||Issue No. 204||21 November 2003|
Holes in the Net
Interview: Union for the Dispossessed
Unions: Joel's Law
National Focus: Spring Carnival
Bad Boss: Fina and Fiends
Industrial: The Price of War
Economics: Who's Got What
History: Containing Discontent
Review: An Honourable Wally
Poetry: The Colours of Discontent
Public Transport A Bit Rich
Yahoo Censors Union Ad
The workers, members of Service Employees International Union (SEIU) Local 1877, had taken out a banner ad on the leading Web portal. The advertising campaign sought to bring a message, via the Internet, from passenger service workers employed by Argenbright Security, a division of US firm AHL, who are attempting to form a union at Los Angeles International Airport (LAX.
The distribution of the virtual leaflets began in mid-January, but by early February, they were informed that the advertisements were being dropped because they ran counter to Yahoo's policy in this area. Yahoo! Had already reviewed the banner ad content prior to commencement of the campaign.
"AHL has used illegal threats and intimidation to silence these workers and Yahoo!'s decision to pull the ad is an attempt to silence them once again," says Mike Garcia, SEIU Local 1877 President. "AHL customers who use Yahoo! have the right to know that AHL is a law-breaker."
"While Yahoo! claims to support Internet free-speech, their decision to cancel the ad demonstrates their willingness to use censorship to prevent the public from learning that AHL has been convicted of breaking federal labor laws."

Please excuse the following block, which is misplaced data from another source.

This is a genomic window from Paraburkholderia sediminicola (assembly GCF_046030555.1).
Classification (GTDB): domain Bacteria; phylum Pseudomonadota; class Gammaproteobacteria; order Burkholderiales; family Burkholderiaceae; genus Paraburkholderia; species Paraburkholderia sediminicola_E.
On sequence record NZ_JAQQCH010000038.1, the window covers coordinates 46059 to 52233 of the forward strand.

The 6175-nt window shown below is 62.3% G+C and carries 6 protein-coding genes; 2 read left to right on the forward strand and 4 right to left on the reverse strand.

Yahoo!'s decision to censor the ads runs contrary to positions that Yahoo! executives have taken in the past on free-speech issues.
According to Chief Yahoo! Jerry Yang, ``We (Yahoo!) try to be very inclusive of everybody's comments and everybody's opinions even if those opinions are not very favorable."
"To me, the most exciting thing about the Internet is a democratisation. Everyone has a voice. It's the ultimate function of a participatory democracy," says the company's general counsel, John Place.
The company's actions speak louder than their words.
The unionising campaign decided to use this inventive approach since Argenbright Security had sufficiently silenced their employees, using both legal and non- legal measures to keep them from forming a union.
The cancellation came just days after Administrative Law Judge James L. Rose ruled that Argenbright was guilty of committing dozens of violations of federal labour laws against these employees. The violations include 40 suspensions and final warnings stemming from a legal, protected strike by the employees in April, 1999. They also include the disciplining of another union activist and threats, both written and verbal, against the
Respect at LAX is one of the largest joint organizing campaigns in America, bringing together two of the fastest growing unions, the Service Employees International Union and the Hotel Employees and Restaurant Employees International Union
to organize low-wage workers at Los Angeles International Airport.
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